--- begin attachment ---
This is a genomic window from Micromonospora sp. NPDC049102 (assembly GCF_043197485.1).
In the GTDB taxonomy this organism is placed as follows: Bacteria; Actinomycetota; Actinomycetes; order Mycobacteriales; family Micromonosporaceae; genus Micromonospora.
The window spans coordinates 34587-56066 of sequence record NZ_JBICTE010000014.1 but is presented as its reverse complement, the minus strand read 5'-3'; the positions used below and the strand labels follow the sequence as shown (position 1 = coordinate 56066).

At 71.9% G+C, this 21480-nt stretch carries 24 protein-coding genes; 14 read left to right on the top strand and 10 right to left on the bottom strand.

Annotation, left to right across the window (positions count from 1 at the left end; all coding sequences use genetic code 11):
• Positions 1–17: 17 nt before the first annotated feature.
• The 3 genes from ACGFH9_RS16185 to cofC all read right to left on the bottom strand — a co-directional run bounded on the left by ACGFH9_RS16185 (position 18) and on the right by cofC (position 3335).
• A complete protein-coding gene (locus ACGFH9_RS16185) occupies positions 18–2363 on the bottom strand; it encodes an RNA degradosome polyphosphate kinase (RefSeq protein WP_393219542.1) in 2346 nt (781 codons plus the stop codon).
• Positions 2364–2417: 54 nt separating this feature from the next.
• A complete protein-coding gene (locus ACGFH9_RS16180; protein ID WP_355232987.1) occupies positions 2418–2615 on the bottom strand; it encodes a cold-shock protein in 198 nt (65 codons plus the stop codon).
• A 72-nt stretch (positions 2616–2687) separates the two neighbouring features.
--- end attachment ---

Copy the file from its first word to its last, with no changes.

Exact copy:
This is a genomic window from Micromonospora sp. NPDC049102 (assembly GCF_043197485.1).
In the GTDB taxonomy this organism is placed as follows: Bacteria; Actinomycetota; Actinomycetes; order Mycobacteriales; family Micromonosporaceae; genus Micromonospora.
The window spans coordinates 34587-56066 of sequence record NZ_JBICTE010000014.1 but is presented as its reverse complement, the minus strand read 5'-3'; the positions used below and the strand labels follow the sequence as shown (position 1 = coordinate 56066).

At 71.9% G+C, this 21480-nt stretch carries 24 protein-coding genes; 14 read left to right on the top strand and 10 right to left on the bottom strand.

Annotation, left to right across the window (positions count from 1 at the left end; all coding sequences use genetic code 11):
• Positions 1–17: 17 nt before the first annotated feature.
• The 3 genes from ACGFH9_RS16185 to cofC all read right to left on the bottom strand — a co-directional run bounded on the left by ACGFH9_RS16185 (position 18) and on the right by cofC (position 3335).
• A complete protein-coding gene (locus ACGFH9_RS16185) occupies positions 18–2363 on the bottom strand; it encodes an RNA degradosome polyphosphate kinase (RefSeq protein WP_393219542.1) in 2346 nt (781 codons plus the stop codon).
• Positions 2364–2417: 54 nt separating this feature from the next.
• A complete protein-coding gene (locus ACGFH9_RS16180; protein ID WP_355232987.1) occupies positions 2418–2615 on the bottom strand; it encodes a cold-shock protein in 198 nt (65 codons plus the stop codon).
• A 72-nt stretch (positions 2616–2687) separates the two neighbouring features.